Three questions with IKEA-related investment arm’s new PE head

Simon Faure, who left M&G in March after around 16 years at the Prudential unit, speaks to PEI about his role at IH International Advisors.

Simon Faure, an investment director and almost two-decade veteran at M&G Private Funds Investment, left the firm in March to join IH International Advisors, the investment advisory group of Interogo Holding.

Interogo Holding is a Switzerland-based investment business that is a subsidiary of Interogo Foundation, the controlling shareholder of Inter IKEA Group.

Faure joined M&G in 2004 and until recently led its roughly £4 billion ($5.6 billion; €4.7 billion) private equity portfolio.

At IH International, which advises a portfolio of €3 billion of assets, he is responsible for private equity funds and co-investments strategies. Private Equity International caught up with him on his new role and the main challenge he sees for private equity in 2021.

Why did you take up the role at IH International Advisors?

I was at M&G for more than 16 years. I had a lot of fun there and there are many aspects of the place I will miss.

Simon Faure
Faure: where there is disruption, there is always opportunity

I decided that I would take on this challenge at IH International late last summer. When it came along, I thought it was a very exciting opportunity for a number of reasons. I think they’re an interesting profile of LP. Whilst we are not part of IKEA, we do have a strong connection to the mission and values of the founder of that business. These tie in well with some of the themes that I spent a long time on at the end of my time at M&G – investing with sustainability and responsibility in mind and marrying capital with a market opportunity in the private space, which I think is well-positioned to deliver change in the real world. We have a strong capital base, scale and a long-term mindset which should make us an attractive partner with GPs.

I’ve built teams before and I’m coming in to manage an existing team. It was an opportunity to bring some insight from the wider market and perspective from a third-party capital asset management environment and to be really focussed on our stakeholders’ interests.

What are your priorities at IH International?

It’s to develop an investment strategy which works at a higher scale and leverages our relationships and skillset whilst ensuring we are a responsible investor of capital and continue to enhance our resources to do that job as best we can.

IH International is focused mainly on primary fund investments and with an increasingly higher weighting in co-investments than we’ve had in the past. Our current allocation matches the overall size of the private equity markets. Slightly less than half of the portfolio is exposed in the US, and the rest between Europe and Asia as well as the rest of the world. But we do have quite an interest in Asia as a larger growing market.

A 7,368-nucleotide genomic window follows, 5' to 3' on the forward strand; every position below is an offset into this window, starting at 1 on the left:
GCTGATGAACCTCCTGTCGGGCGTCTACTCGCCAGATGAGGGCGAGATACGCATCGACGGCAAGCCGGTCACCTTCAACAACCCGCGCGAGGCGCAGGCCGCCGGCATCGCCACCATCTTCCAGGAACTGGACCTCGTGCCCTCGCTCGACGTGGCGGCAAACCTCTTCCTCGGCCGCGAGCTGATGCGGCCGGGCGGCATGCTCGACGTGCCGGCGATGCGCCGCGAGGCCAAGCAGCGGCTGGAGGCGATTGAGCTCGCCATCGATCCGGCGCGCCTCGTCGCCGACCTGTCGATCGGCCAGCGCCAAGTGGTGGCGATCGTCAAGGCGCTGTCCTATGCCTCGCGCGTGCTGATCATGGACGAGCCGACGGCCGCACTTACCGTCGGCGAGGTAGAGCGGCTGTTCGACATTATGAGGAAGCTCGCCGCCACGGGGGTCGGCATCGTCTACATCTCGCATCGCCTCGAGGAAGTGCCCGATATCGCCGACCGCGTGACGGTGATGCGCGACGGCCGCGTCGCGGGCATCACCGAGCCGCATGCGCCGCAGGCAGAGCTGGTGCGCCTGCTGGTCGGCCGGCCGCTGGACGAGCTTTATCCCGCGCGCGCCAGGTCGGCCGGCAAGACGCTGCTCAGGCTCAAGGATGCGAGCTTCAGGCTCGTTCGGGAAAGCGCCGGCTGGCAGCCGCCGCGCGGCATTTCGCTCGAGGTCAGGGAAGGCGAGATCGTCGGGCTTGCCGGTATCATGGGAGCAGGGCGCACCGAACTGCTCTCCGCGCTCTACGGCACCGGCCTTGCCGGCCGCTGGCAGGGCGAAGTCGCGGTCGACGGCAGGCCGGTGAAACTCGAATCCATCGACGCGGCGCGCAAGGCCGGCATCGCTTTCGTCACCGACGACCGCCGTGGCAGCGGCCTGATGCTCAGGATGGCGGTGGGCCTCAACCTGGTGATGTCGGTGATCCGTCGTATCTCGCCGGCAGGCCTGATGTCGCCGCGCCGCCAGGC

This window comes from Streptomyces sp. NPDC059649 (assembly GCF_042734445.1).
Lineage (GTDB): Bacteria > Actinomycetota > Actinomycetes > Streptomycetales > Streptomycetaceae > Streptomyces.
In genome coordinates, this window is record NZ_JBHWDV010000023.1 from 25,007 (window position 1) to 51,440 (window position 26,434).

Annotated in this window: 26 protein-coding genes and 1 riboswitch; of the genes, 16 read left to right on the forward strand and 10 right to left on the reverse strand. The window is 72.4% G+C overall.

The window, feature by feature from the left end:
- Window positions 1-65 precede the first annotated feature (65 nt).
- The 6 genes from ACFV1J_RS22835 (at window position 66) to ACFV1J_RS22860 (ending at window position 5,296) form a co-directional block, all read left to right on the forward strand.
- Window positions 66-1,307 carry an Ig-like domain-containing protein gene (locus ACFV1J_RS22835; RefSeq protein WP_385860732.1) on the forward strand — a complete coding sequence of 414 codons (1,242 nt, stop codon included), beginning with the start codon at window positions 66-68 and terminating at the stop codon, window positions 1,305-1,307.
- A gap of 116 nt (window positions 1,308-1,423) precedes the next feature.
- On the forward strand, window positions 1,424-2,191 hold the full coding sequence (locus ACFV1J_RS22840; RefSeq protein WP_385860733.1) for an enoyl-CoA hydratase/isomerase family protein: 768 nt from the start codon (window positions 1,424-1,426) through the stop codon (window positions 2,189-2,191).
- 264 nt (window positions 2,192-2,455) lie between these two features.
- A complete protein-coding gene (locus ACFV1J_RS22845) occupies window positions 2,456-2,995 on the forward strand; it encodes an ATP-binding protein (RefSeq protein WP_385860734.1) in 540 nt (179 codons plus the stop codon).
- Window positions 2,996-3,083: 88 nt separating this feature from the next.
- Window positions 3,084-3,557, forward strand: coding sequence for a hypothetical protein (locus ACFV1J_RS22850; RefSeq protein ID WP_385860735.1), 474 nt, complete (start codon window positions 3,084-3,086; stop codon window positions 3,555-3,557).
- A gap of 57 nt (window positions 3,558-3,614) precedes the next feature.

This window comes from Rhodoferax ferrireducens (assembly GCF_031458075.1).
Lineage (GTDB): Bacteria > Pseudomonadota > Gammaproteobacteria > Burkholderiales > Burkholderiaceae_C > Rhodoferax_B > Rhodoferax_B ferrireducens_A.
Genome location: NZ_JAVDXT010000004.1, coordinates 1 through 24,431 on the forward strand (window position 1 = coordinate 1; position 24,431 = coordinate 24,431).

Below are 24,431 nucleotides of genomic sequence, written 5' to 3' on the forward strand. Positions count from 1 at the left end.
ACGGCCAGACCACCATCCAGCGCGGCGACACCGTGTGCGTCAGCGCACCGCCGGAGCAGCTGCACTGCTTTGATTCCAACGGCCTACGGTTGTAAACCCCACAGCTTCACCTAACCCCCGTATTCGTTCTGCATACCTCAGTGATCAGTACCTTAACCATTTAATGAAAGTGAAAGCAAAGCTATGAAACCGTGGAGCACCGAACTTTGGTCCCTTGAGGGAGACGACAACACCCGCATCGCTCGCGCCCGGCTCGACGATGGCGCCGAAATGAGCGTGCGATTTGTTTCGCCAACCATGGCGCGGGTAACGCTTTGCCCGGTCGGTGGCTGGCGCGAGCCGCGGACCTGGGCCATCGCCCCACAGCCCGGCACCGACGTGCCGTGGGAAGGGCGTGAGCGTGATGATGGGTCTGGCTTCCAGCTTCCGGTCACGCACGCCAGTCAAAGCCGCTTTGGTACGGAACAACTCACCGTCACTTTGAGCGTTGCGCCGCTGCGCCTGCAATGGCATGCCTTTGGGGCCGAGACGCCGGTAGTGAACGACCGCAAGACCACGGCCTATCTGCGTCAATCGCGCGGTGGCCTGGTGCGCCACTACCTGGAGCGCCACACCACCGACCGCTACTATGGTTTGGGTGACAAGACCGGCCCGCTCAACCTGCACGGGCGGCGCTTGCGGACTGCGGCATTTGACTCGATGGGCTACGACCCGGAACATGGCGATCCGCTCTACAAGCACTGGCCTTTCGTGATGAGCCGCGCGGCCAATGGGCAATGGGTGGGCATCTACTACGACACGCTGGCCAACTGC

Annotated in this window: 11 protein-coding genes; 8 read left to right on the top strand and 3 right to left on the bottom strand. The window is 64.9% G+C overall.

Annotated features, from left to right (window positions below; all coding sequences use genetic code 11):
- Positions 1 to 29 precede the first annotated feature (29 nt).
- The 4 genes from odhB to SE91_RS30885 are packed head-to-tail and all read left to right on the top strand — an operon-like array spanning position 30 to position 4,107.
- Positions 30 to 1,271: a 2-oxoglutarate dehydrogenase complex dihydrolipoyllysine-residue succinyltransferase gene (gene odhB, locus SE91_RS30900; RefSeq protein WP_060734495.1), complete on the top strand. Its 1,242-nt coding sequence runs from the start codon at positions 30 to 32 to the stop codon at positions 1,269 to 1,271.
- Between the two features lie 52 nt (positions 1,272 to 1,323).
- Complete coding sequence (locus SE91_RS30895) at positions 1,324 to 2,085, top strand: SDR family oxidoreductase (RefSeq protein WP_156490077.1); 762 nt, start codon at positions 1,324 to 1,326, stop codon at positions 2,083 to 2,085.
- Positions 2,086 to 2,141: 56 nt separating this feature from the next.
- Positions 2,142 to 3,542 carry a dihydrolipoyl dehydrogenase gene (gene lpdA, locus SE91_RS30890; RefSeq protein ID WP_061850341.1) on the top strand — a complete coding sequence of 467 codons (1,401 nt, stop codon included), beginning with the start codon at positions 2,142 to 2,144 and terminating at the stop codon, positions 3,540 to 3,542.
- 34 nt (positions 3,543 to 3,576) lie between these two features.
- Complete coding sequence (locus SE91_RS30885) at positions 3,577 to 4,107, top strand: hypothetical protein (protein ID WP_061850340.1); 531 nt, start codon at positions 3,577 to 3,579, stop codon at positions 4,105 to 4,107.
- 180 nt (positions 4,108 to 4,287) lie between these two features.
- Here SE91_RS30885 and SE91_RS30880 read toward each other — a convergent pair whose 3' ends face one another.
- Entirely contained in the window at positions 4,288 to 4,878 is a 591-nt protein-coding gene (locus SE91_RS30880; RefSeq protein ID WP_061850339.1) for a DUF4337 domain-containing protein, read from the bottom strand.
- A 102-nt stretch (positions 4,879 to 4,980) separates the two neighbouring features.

The near-term plan is to rebalance the strategy this year – it’s more a tweaking at the edges than a major overhaul. I also want to focus on markets and regions that we really want to play in, given the scale of capital in those markets, and to balance that with investability, ie, there’s reasonable liquidity, stability from a currency perspective and effective rule of law – all those components you need to mitigate some of the risks from being in long-term exposures.

In Europe, we’re clearly seeing more capability in the venture capital space and expect more interesting opportunities. And in the US, I think it would be largely similar to how we have been exposed in the past, again with an appetite for VC.

What’s your main concern about investing in PE?

The amount of capital flowing into private equity is growing. We’re still not back at the highs of committed capital in 2006-07, but we’ve been in a very steady, decent curve. Average deal sizes are growing and there are clearly some sectors where pricing is full. This has reflected a drive to target companies that are showing high resilience and predictability in such uncertain times, and we have to be cautious about current valuations and pacing. On the plus side, we are committing to funds that will be investing over the coming years. And where there is disruption, there is always opportunity.

Funds are performing well enough to raise and are coming back to market oversubscribed, even when exits have been slow. Investors need to take the time to look through their GPs’ portfolios and say, “What is the profile of these companies? Are these businesses leaders in their market? Are they resilient and are they strategically valuable to a future owner? Is it trading to budget, is it a covid issue or something else?” This is why we look closely into whether GPs are really focused on investing in businesses which are ‘need to own’ and deserve premium valuations, and not on those that will be challenged and unattractive when trouble arrives.